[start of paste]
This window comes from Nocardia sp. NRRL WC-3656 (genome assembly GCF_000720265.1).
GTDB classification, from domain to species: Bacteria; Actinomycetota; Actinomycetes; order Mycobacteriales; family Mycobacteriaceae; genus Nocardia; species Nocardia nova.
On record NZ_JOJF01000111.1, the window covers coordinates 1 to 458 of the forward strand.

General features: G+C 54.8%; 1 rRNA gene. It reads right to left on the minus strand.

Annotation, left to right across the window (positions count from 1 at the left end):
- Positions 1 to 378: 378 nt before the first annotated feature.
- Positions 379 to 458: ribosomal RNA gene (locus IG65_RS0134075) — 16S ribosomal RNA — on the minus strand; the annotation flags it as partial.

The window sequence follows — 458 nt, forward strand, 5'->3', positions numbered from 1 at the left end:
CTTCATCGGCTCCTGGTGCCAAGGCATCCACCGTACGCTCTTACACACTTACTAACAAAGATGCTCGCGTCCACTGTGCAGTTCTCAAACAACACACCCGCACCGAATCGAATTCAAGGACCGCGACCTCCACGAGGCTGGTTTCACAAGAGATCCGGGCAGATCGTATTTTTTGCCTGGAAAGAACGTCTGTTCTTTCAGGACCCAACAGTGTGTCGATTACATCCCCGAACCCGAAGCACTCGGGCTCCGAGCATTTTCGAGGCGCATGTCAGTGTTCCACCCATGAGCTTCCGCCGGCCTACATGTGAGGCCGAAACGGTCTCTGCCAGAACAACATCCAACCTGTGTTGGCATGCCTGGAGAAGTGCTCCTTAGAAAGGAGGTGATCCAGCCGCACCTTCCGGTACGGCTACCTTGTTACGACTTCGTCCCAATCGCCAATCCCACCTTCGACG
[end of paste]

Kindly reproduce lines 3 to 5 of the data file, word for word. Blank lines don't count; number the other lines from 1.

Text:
On record NZ_JOJF01000111.1, the window covers coordinates 1 to 458 of the forward strand.

General features: G+C 54.8%; 1 rRNA gene. It reads right to left on the minus strand.

Annotation, left to right across the window (positions count from 1 at the left end):